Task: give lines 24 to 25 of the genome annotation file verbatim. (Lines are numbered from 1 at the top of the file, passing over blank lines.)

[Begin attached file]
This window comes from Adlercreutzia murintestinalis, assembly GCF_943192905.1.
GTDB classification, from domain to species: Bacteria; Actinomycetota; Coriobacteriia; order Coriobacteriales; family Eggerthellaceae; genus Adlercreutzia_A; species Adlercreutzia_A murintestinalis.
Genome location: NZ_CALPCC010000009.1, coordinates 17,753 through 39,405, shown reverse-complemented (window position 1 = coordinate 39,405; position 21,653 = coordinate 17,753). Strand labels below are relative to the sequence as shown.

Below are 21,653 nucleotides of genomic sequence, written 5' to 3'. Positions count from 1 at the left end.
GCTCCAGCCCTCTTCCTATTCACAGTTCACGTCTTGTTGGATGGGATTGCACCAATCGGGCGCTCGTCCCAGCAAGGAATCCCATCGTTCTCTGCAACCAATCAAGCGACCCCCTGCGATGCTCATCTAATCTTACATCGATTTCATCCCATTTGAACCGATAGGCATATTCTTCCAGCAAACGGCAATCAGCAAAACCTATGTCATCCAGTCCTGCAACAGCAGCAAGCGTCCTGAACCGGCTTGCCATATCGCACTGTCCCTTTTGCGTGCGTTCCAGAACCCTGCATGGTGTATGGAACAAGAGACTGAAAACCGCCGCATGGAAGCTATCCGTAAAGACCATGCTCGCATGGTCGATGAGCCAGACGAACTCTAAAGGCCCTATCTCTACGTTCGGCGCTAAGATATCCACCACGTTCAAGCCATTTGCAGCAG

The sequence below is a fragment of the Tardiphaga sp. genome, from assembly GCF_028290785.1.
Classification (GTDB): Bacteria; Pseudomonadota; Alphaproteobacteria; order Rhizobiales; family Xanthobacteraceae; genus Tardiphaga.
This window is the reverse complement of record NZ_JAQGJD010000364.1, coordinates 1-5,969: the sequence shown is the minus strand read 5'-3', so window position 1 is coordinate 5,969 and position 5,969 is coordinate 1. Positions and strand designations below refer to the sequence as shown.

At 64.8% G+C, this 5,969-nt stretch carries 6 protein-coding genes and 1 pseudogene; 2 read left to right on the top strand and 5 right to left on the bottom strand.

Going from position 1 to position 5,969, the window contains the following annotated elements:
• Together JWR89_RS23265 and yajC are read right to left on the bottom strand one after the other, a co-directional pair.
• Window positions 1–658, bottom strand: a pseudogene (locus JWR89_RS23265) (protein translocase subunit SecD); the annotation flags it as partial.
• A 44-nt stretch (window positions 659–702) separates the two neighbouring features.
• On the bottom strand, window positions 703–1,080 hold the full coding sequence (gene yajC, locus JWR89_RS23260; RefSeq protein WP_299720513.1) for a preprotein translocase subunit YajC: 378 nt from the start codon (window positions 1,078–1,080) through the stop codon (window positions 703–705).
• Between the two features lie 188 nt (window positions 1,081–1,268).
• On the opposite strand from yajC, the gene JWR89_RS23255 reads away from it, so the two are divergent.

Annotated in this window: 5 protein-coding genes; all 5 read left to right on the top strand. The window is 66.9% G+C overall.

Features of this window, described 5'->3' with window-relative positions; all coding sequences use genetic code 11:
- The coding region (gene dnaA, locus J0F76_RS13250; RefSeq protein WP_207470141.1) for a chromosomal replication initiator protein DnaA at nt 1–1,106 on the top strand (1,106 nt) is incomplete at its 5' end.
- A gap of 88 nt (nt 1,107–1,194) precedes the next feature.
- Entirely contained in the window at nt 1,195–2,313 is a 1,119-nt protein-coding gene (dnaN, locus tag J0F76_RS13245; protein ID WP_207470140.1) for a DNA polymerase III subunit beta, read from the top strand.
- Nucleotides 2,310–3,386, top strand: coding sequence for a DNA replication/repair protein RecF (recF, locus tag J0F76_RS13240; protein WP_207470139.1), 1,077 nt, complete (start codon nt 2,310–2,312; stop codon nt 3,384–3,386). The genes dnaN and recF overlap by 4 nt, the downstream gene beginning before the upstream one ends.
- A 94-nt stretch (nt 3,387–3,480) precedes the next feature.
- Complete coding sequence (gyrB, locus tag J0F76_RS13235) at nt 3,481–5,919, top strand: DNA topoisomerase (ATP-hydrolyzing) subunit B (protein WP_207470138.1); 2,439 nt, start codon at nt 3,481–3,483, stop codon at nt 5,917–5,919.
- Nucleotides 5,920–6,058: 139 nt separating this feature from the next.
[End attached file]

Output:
- Complete coding sequence (gyrB, locus tag J0F76_RS13235) at nt 3,481–5,919, top strand: DNA topoisomerase (ATP-hydrolyzing) subunit B (protein WP_207470138.1); 2,439 nt, start codon at nt 3,481–3,483, stop codon at nt 5,917–5,919.
- Nucleotides 5,920–6,058: 139 nt separating this feature from the next.